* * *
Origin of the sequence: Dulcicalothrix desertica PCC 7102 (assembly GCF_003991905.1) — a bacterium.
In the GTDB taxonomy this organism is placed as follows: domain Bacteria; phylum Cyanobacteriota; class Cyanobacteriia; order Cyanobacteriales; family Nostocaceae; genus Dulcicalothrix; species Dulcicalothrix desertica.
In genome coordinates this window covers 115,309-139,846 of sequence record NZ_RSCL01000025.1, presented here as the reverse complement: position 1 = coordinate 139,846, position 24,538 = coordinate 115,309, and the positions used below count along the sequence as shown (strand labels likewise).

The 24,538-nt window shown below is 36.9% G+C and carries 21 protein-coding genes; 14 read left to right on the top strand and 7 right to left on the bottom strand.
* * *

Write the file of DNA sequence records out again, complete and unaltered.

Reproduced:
Origin of the sequence: Dulcicalothrix desertica PCC 7102 (assembly GCF_003991905.1) — a bacterium.
In the GTDB taxonomy this organism is placed as follows: domain Bacteria; phylum Cyanobacteriota; class Cyanobacteriia; order Cyanobacteriales; family Nostocaceae; genus Dulcicalothrix; species Dulcicalothrix desertica.
In genome coordinates this window covers 115,309-139,846 of sequence record NZ_RSCL01000025.1, presented here as the reverse complement: position 1 = coordinate 139,846, position 24,538 = coordinate 115,309, and the positions used below count along the sequence as shown (strand labels likewise).

The 24,538-nt window shown below is 36.9% G+C and carries 21 protein-coding genes; 14 read left to right on the top strand and 7 right to left on the bottom strand.